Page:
The San Francisco Riptide (San Francisco Lacrosse Club) is a 501c3 non-profit organization that is dedicated to developing the game of lacrosse and serves boys and girls of various ages in the city of San Francisco. We serve over 500 boys and girls from grades 1 through 8.
Our Mission Statement:
We are committed to teaching the sport of lacrosse to all ages of boys and girls in the city of San Francisco. Our goal is to instill within our players a respect and love of the game, as well as an appreciation of the skills and teamwork needed to succeed on the field. Our coaches share a passion for the sport and love to teach and inspire players in developing their lacrosse skills. They are dedicated to creating an atmosphere of learning, fun and mutual support of all players.
We practice and play our games at either the Beach Chalet Fields at Golden Gate Park or Ryan Kimbell Field in Lower Pacific Heights. We are affiliated with the Northern California Junior Lacrosse Association (NCJLA) and play other youth programs in Marin, East Bay and the Peninsula. We have an extensive coaching staff, many of whom have college and club experience. All of our coaches go through background checks and participate and abide by the Positive Coaching Alliance.
The Riptide (San Francisco Lacrosse Club) was formed as result of the merger of two established non-profit programs – the Outlaws (San Francisco City Lacrosse) and the Quakes (San Francisco Youth Lacrosse Club). These organizations had been serving the San Francisco youth lacrosse community since 2003. The boards of both former organizations met in 2011 and decided it was in the best interest of the players and the development of the sport to combine into a single quality program that served the entire lacrosse community of the city of San Francisco. On October 1st 2010, we became the San Francisco Riptide. Under an expanded board, multiple teams per age level, combined coaching resources, and new branding, the Riptide now serves as a single resource for youth lacrosse in the city.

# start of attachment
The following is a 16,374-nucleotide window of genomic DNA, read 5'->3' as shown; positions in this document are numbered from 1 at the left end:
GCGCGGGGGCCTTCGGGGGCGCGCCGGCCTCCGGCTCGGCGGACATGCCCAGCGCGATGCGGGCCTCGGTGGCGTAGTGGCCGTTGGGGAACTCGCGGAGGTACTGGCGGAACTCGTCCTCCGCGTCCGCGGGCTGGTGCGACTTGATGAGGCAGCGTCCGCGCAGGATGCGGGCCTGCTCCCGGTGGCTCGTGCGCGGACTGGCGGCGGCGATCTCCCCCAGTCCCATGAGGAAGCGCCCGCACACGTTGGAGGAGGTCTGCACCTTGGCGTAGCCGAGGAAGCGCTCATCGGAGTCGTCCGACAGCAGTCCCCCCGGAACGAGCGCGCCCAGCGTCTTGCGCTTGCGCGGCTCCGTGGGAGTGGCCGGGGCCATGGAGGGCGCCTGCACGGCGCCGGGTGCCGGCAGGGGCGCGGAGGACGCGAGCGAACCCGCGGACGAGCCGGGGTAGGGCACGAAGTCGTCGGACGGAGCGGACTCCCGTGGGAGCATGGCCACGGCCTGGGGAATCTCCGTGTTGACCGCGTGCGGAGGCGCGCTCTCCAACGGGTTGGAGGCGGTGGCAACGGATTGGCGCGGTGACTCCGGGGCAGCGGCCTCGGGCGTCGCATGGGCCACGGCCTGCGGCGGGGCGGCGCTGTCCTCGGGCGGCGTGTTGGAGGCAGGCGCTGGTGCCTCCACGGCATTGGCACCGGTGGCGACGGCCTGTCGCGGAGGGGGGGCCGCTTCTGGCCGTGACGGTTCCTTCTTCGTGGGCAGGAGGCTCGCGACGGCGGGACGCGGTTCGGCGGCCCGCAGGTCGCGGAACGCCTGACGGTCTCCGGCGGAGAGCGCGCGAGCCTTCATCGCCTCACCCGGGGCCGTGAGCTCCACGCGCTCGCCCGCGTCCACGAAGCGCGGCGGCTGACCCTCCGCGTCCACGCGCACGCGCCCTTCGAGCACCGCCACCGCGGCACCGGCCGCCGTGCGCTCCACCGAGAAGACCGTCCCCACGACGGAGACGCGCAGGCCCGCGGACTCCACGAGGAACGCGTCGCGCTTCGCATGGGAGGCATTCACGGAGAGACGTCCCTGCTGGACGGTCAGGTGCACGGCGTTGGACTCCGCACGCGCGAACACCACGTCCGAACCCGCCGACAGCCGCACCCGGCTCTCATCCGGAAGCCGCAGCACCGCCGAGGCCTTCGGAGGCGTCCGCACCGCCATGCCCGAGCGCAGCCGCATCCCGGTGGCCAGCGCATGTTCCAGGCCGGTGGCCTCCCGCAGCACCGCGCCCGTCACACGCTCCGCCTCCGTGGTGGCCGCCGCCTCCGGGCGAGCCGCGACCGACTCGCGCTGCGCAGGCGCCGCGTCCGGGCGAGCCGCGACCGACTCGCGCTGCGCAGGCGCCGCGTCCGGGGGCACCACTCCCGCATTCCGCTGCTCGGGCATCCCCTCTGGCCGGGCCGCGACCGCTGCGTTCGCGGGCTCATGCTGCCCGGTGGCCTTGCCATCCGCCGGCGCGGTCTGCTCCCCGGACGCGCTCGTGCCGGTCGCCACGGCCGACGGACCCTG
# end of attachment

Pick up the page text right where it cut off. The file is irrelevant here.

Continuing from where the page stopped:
Lacrosse, considered to be America's first sport, was born of the North American Indian, christened by the French, and adapted and raised by the Canadians. Modern lacrosse has been embraced by athletes and enthusiasts of the United States and Canada for over a century.
An exhilarating sport, lacrosse is fast-paced and full of action. Long sprints up and down the field with abrupt starts and stops, precision passes and dodges are routine in men's and women's lacrosse. It has many of the elements of basketball, soccer and hockey. Lacrosse is played with a stick (a “crosse”) which must be mastered by the player to throw, catch and scoop the ball. The game requires and rewards coordination and agility with the size of the player not really being a factor.
For more than a decade, lacrosse has been one of the fastest-growing team sports in the country. At the youth level, US Lacrosse counts more than 400,000 players on organized teams in 2013. The number of high school players topped 290,000 and the sport continues to be the fastest-growing sport in the NFHS. The number of collegiate players (varsity and club) was over 36,000, growing 4.4 percent, with new varsity programs continuing to reach all corners of the country.
For further information regarding men’s and women’s lacrosse, including basic skills and rules, please see the attached documents.